Supreme Court denies cert in school religious club case

by on July 6, 2009  •  In Religion, Supreme Court

In a little-noticed order on the last day of its 2008-2009 term, the Supreme Court denied cert last week in Truth v. Kent School District, a Ninth Circuit case in which a high school religious club sought to register with the school in order to use school facilities. In its opinion (542 F.3d 634, rehearing denied 551 F.3d 850), the Court of Appeals rejected the club's claim that enforcement of an anti-discrimination law constituted religious discrimination. The proposed charter filed by Truth restricted membership to those "complying in good faith with Christian character, Christian speech, Christian behavior and Christian conduct as generally described in the Bible." Voting members also had to sign a "statement of faith" and pledge "acceptance of Jesus Christ as my personal savior."

The school district denied recognition to Truth in part because of the implications of its name that other religions were false and in part because the membership criteria discriminated against non-Christians.  However, the Court of Appeals reversed summary judgment for the district on the ground that there was a triable factual dispute over whether the district consistently applied its anti-discrimination policy to all student clubs equally.

The cert petition filed by Truth challenged the Ninth Circuit's ruling that Truth had no viable claim under the Equal Access [to Schools] Act, absent the possible selective enforcement argument. Truth asserted that under that ruling, "schools are free to discriminate against student religious groups because of their membership criteria." Truth also argued that the Court of Appeals' rejection of its expressive association claim failed to properly apply Boy Scouts v. Dale.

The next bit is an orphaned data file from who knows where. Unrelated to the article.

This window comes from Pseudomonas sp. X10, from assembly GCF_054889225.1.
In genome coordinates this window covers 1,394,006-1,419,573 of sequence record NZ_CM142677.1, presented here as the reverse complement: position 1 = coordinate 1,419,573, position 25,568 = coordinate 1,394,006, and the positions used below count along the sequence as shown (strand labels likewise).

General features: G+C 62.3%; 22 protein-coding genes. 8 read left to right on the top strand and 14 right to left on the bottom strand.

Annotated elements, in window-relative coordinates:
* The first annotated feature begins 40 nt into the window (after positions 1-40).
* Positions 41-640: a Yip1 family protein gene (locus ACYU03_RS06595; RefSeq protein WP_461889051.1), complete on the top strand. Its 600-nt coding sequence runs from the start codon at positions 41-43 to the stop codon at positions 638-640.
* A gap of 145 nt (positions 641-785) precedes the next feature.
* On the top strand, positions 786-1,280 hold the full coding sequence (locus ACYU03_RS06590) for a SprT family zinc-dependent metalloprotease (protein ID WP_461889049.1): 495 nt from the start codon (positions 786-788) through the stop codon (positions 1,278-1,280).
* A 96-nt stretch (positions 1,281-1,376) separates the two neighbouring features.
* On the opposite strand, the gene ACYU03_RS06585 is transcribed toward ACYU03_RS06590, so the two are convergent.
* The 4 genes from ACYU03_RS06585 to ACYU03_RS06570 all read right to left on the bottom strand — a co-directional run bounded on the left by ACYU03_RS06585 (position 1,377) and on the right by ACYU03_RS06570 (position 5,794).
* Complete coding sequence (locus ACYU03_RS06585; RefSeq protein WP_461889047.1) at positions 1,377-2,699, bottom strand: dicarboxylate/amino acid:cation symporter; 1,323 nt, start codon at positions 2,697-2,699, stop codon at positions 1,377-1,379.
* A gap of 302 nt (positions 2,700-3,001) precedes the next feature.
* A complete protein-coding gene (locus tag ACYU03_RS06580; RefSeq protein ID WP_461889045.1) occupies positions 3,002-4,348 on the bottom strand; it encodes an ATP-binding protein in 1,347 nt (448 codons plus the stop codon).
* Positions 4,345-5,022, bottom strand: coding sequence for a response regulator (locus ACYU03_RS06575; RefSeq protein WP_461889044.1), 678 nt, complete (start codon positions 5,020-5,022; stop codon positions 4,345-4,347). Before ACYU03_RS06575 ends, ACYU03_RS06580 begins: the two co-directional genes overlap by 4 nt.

Denials of certiorari in and of themselves do not create precedent, so one should not read too much into this one.  It does, however, seem to bode well for the defendants in Christian Legal Society v. Kane, in which the Ninth Circuit upheld judgment for UC-Hastings Law School (Mary Kay Kane was then dean), rejecting similar claims of expressive association and First Amendment rights by CLS. 2009 WL 69339. The Court of Appeals summarily affirmed a district court decision, citing simply its ruling in Truth v. Kent. Any risk that the latter opinion will be overturned is now over.

Meanwhile, CLS filed a cert petition in its case, which is before the Supreme Court this summer. Based on Truth v. Kent, the prospects for another denial of review, leaving in place a good decision, seem good.


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